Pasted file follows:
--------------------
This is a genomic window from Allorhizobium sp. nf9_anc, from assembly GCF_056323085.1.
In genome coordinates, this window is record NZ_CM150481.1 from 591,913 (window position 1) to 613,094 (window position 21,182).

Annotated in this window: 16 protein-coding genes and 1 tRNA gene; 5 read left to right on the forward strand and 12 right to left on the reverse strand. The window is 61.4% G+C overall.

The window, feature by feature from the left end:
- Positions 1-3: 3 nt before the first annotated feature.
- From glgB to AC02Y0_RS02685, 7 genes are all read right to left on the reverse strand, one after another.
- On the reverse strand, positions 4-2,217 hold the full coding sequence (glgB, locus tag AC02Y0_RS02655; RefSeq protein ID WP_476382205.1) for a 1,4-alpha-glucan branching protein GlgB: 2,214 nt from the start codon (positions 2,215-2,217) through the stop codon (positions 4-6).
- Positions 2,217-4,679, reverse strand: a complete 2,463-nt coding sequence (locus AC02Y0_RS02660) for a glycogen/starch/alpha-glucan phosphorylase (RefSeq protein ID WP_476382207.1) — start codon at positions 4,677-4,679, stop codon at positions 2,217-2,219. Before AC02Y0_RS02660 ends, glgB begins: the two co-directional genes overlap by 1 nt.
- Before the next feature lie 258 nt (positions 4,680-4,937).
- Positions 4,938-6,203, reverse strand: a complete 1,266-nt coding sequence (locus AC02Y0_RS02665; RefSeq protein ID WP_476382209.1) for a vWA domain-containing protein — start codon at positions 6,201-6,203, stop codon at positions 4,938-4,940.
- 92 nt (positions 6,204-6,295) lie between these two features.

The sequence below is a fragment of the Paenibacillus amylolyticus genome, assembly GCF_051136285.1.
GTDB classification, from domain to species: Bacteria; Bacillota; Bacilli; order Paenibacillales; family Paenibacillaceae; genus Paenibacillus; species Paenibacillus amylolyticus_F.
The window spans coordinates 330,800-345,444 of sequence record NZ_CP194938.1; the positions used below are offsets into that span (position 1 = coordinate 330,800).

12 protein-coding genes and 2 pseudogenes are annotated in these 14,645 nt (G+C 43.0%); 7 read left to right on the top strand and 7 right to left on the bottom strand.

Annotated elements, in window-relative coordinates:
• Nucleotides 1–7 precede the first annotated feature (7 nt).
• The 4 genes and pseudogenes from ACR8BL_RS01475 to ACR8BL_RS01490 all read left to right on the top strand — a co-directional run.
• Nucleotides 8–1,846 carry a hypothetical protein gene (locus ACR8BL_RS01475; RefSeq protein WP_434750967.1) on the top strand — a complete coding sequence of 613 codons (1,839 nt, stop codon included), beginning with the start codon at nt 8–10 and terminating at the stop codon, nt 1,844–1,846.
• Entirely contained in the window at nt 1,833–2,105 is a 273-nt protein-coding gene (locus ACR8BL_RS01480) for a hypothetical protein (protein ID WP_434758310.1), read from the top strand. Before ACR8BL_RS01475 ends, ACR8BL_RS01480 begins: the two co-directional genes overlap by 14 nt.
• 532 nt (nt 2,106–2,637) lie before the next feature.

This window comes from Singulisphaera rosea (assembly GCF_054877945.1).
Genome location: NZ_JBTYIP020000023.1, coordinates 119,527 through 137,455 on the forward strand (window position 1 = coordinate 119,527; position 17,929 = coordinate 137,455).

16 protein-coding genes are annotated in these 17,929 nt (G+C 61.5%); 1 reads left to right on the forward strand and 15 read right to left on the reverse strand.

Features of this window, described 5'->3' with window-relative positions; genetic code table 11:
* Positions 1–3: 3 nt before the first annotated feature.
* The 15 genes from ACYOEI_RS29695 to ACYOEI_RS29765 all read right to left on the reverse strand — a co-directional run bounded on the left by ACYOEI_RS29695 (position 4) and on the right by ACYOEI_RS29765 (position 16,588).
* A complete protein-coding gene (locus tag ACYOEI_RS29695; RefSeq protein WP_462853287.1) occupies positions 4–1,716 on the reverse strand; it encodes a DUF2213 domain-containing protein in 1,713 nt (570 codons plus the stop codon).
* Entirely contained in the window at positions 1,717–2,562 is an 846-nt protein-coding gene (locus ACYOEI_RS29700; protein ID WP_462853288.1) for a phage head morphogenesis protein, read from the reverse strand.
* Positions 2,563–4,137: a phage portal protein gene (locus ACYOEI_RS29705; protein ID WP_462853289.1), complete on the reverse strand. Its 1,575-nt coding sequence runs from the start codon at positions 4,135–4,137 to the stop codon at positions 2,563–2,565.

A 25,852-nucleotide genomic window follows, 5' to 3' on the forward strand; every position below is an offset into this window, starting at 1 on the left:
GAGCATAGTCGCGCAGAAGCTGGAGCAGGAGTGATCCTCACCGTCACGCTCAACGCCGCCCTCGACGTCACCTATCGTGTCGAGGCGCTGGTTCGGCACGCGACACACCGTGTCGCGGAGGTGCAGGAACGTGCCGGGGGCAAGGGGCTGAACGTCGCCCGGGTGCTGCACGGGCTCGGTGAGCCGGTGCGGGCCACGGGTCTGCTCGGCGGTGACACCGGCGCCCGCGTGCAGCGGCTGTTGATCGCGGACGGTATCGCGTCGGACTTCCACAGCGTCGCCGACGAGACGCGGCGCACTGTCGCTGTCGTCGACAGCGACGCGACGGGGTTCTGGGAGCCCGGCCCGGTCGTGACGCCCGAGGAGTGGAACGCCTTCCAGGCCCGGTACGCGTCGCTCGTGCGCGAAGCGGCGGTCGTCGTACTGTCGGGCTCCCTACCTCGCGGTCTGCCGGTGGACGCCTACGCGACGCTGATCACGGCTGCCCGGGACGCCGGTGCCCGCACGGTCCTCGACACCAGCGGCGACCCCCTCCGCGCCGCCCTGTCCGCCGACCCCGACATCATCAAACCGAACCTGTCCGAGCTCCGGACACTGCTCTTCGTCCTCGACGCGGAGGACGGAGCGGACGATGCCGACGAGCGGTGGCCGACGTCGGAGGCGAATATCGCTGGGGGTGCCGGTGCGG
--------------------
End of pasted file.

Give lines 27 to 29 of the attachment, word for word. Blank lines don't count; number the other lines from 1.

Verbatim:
* The 15 genes from ACYOEI_RS29695 to ACYOEI_RS29765 all read right to left on the reverse strand — a co-directional run bounded on the left by ACYOEI_RS29695 (position 4) and on the right by ACYOEI_RS29765 (position 16,588).
* A complete protein-coding gene (locus tag ACYOEI_RS29695; RefSeq protein WP_462853287.1) occupies positions 4–1,716 on the reverse strand; it encodes a DUF2213 domain-containing protein in 1,713 nt (570 codons plus the stop codon).
* Entirely contained in the window at positions 1,717–2,562 is an 846-nt protein-coding gene (locus ACYOEI_RS29700; protein ID WP_462853288.1) for a phage head morphogenesis protein, read from the reverse strand.